CENTENNIAL, Colo. (CBS4) – A pimp who prostituted a 17-year-old girl and other women in Aurora last year was sentenced to 24 years in prison on Tuesday.
Carlos Stegall, 41, pleaded guilty on June 20 to pimping, a felony, and second-degree assault after seriously injuring a woman he pimped in 2012.
“Prison is the only place for these flesh peddlers who view kids as a form of profit rather than an individual who deserves protection and respect,” Arapahoe County District Attorney George Brauchler said in a statement.
The victim’s father is credited with helping break open the case after he discovered sexually explicit messages on her cell phone. His daughter then admitted to being forced to work for sex.
“But for the father, I don’t know that we ever know this, that we ever find this bad, bad man who’s willing to turn kids into objects of sexual degradation,” Brauchler said.
The victim’s photo was posted on an escort ad, and she was prostituted to nine johns over five days, from Oct. 29 to Nov. 4, at a Motel 6 near E. Illiff Avenue and S. Abilene Street.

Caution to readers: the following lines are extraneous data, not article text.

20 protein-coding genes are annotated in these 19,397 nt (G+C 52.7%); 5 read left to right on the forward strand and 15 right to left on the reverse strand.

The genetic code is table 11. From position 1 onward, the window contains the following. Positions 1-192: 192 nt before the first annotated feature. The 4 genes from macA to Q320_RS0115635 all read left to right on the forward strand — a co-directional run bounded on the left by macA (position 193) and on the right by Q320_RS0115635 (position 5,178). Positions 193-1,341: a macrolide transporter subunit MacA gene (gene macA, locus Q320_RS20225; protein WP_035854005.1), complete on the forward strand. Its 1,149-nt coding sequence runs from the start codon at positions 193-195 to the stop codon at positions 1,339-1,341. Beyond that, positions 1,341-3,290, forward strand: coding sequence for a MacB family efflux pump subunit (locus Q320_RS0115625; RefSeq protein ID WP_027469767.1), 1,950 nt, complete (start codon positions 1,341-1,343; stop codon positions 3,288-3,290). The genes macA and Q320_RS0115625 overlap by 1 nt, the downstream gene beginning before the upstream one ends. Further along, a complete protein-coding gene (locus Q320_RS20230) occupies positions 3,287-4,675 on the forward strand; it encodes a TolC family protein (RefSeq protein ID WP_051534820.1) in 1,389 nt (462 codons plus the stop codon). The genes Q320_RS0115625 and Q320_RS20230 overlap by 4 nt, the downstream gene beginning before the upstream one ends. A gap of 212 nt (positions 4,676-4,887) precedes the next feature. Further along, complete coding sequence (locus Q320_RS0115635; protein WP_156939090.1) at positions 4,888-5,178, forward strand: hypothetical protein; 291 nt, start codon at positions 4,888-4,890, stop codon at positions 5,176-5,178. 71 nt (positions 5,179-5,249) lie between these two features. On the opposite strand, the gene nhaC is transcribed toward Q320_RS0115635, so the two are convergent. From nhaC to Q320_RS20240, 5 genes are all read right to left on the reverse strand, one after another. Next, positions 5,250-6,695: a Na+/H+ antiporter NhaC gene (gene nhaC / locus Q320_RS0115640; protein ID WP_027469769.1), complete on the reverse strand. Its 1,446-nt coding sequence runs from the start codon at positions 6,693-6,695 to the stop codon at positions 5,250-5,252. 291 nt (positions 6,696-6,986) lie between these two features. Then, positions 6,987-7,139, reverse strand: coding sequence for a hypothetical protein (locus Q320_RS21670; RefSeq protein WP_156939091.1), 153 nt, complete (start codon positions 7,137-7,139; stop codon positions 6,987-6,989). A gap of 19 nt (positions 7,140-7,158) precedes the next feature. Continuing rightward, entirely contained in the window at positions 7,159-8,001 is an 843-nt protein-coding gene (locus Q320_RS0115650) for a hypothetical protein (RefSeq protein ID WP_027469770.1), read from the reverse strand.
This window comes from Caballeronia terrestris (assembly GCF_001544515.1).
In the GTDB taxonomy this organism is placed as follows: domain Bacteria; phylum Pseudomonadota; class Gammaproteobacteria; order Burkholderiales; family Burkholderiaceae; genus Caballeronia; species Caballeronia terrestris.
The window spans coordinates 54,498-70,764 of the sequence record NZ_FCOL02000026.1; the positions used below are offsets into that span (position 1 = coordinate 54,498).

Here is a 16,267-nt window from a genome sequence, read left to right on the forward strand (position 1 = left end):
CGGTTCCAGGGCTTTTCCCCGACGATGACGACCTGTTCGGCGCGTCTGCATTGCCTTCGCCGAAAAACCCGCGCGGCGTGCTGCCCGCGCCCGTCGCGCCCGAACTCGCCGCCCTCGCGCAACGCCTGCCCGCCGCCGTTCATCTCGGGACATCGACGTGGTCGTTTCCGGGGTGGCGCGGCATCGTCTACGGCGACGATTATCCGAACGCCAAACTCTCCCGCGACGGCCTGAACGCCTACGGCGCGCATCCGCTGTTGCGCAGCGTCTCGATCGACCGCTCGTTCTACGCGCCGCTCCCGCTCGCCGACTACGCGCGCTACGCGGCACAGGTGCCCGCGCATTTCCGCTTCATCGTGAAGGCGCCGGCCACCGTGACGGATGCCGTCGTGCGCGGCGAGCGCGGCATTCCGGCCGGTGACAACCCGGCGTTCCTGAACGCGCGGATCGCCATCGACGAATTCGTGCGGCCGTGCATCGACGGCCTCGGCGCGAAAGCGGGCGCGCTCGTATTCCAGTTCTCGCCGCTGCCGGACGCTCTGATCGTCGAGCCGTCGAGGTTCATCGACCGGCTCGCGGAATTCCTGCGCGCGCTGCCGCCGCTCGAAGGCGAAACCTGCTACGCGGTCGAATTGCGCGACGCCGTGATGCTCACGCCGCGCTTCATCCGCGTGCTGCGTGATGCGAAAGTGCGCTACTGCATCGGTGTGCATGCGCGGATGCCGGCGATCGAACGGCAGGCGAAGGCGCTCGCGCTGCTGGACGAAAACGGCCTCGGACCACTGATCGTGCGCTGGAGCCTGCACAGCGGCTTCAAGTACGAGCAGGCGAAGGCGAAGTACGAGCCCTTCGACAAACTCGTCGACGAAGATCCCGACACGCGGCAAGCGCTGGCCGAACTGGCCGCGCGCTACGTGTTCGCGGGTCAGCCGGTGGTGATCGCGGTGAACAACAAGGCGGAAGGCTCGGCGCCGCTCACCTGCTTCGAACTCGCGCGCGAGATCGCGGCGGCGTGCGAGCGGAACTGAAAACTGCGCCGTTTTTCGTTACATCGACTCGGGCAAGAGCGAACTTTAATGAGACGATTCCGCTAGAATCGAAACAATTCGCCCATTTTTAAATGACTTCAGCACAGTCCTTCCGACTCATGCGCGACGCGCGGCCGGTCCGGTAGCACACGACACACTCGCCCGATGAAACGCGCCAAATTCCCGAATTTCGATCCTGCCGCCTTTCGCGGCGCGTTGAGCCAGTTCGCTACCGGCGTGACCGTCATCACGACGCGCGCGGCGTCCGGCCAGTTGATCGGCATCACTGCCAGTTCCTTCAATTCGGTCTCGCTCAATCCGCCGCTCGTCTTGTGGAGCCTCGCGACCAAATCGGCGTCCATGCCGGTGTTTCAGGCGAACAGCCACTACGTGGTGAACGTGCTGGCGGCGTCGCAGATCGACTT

The DA’s office is also prosecuting Colleen Maury, 26, for allegedly luring the girl into sex-trafficking. She’s accused of spotting the minor’s profile on a dating website called Plenty of Fish and convincing her to become a prostitute. Maury’s case is pending.
More than 30 people faced charges stemming from a bust that happened in June. The johns are also facing felony charges of patronizing and engaging in child prostitution.
The DA’s office described the victim as a typical high school student.
“She was a successful student, involved in school activities, she had close relationship with her parents. She lived a life a normal teenager lived,” Deputy District Attorney Anne Kelly, who prosecuted the case, said. “The victims in this case showed a courage and maturity through this process that was truly remarkable.”
Investigators said Maury and Stegall kept the majority of the money the women earned.
“(The victim) was told she would get a lot of money from what she was doing. In the end, she got maybe a couple of hundred dollars,” Kelly said. “It highlights that this is happening every day in our community. It could happen to anyone.”